I have sometimes found that those eager to employ the altar call in worship have a very narrow view of when and how God saves.
When I’ve encountered folks who bemoan that the altar call is not employed in our worship, they often give the impression (I may be wrong) that we’re missing a big opportunity when we don’t call people forward. They might say, “It’s like you’ve allowed God to work in people’s hearts and then given them no opportunity to respond to that work, and so people aren’t saved.” I punt upward to the previous point. Ultimately this is a more “Arminian” type of thing to say, and I’m not an Arminian. It’s based on believing that God’s salvation of souls hangs on whether or not we do or don’t do something. This might be your soteriology. It’s not mine.
Personally, I’m grateful that I don’t have to bear the burden of souls hanging in the balance based on whether or not I’m on my game as a pastor or evangelist. My understanding of the Bible tells me that God is on the hook for that, not me. My call is to be faithful to preaching and proclaiming the Word, but the good news for me is that, even when I’m not, God’s plan for those whom He calls is not thwarted ONE LITTLE BIT. Whew! As a Calvinist (again, I know not everyone’s here), I have a big trust that God will save folks in His time and in His way. I do not need to manufacture events or “make space” for God to do so in the worship service. God is bigger than that. Have I called folks to repent and trust in Jesus in the past? You better believe it. But I’ve seen it more often in the context “out in the world” and among the natural conversations and relationships I’ve had. And, if someone’s responding for the first time in faith to the Word of God preached, an altar call simply won’t make or break their salvation. That’s God’s business. God alone saves, calls, justifies, sanctifies, and glorifies. Does this take the wind out of my evangelistic sails? No. Quite the opposite. Because God alone saves, I’m free to do my part in the gospel-mission project with confidence and increased boldness.**
Other aspects of historic Christian worship fulfill the best parts of what an altar call does.
Because good worship is dialogical (God speaks, we respond, God speaks, we respond, etc.), response to God’s love, saving acts, and gospel story are already built in. In a sense, the whole worship service is one repeated and cyclical “call and response” to the gospel. We could therefore say that good Christian worship is an enacted, embodied series of “altar calls.” Even more specifically, though, the Lord’s Table, in its full-orbed biblical picture, is THE place where sinners act out our response to the call to repent and believe. It is Christ’s invitation for people to come and feed on Him in faith. It is Christ’s invitation to come to His wedding banquet, experienced in part now in order to give us a hunger and thirst for what is to come. So, if folks are clamoring for a spot in the service for people to “make decisions,” I believe that when we understand the Eucharist in all its sweeping glory, we have all that we really need, and the altar call’s best parts are merely duplicating what God has graciously provided in the Supper. I have heard testimonies from some who say that they first came to faith in Christ AT the Lord’s Table. Praise God!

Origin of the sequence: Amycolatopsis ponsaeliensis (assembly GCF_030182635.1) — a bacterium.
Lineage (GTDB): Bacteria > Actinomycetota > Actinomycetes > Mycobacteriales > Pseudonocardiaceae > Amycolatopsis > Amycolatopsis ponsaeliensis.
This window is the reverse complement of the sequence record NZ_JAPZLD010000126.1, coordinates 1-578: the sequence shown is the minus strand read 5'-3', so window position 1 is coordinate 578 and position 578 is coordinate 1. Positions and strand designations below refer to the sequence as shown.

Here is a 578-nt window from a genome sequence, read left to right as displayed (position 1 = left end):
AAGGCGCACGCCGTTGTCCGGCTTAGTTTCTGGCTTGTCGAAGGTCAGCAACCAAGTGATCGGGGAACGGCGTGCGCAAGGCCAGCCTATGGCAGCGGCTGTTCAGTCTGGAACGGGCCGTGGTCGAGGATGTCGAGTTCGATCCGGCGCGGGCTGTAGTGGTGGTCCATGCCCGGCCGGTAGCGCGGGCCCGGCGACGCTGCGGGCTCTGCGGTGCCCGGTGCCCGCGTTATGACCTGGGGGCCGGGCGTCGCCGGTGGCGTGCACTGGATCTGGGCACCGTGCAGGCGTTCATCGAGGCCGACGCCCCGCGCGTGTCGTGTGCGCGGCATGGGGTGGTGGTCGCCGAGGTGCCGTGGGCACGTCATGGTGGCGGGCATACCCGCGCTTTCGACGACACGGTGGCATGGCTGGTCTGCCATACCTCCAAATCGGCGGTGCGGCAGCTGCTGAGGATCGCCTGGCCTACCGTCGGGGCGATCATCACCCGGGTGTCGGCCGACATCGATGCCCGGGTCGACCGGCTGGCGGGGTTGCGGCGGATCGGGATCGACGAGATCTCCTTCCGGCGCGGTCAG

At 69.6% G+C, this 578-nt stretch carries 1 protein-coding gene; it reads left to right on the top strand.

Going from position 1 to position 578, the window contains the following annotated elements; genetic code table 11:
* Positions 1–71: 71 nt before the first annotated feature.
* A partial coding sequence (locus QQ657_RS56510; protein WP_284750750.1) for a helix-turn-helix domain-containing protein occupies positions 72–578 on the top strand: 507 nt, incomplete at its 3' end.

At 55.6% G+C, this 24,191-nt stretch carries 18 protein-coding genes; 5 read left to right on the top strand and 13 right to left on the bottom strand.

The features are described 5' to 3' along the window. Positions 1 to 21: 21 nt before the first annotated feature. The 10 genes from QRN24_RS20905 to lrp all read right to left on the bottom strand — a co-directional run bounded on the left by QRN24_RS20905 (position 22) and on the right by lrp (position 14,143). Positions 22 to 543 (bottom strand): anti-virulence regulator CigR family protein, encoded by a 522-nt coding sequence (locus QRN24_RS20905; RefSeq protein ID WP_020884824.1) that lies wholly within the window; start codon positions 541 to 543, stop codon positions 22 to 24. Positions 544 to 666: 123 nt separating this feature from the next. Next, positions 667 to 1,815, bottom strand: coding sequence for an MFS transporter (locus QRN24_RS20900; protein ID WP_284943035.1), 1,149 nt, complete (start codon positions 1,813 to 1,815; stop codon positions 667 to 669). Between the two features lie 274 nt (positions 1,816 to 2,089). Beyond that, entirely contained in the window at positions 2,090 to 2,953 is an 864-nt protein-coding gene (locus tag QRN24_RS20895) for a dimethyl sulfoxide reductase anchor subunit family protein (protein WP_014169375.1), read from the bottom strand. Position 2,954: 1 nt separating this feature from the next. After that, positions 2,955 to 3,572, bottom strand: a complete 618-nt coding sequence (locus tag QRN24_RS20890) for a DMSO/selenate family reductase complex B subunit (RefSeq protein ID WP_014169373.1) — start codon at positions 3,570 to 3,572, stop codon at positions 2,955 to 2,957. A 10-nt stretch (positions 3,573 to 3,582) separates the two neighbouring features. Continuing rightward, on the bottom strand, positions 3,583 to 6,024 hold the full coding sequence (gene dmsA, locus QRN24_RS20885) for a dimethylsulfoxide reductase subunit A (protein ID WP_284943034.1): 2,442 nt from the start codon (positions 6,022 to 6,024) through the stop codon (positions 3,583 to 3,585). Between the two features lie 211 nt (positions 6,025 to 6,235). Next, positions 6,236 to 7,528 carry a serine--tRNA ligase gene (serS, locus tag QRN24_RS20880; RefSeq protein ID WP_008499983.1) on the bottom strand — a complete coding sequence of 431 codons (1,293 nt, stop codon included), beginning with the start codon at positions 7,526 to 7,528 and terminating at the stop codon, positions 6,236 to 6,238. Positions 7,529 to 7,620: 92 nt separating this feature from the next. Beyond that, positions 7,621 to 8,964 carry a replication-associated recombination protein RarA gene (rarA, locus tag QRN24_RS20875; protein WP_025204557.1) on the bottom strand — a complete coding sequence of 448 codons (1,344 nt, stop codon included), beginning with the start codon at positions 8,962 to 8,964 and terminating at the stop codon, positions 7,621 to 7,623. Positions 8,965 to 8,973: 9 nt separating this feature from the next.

Ultimately, the altar call doesn’t really seem necessary
I feel so blessed to work in a local church context at Coral Ridge where the gospel is preached so nakedly and boldly that I can witness, left and right, lives changing all around me…without an altar call. We don’t need a “time of decision” for decisions to be made. We don’t need to have people officially come forward for them to be called to repentance and respond in faith. We’re watching it happen as we’re trying, in our own broken way, to proclaim the gospel in Word, sacrament, and liturgy. And the networks of relationships, alongside the conversations and connections made during the week, show me that sinners (like me) are responding in faith! In this regard, it makes the altar call as an official element of regular, weekly worship seem rather superfluous. From what I hear, it’s still VERY effective out in some parts of the world, especially on the frontiers of mission, but I, for all the above reasons, don’t see its value for corporate worship.
Perhaps we can boil down this post to one penetrating question. Should our missional practices, simply because they might be missionally effective, be regularly imported into corporate worship? Once everything is parsed out, this is what we’re asking. Some have no problem saying “yes.” I have a serious problem with that, precisely because I think God has revealed some very specific things He wants His people to do and be about when they gather weekly for worship. And I believe, ironically, that when we do those things well, the lost get found, and sinners like you and me find faith.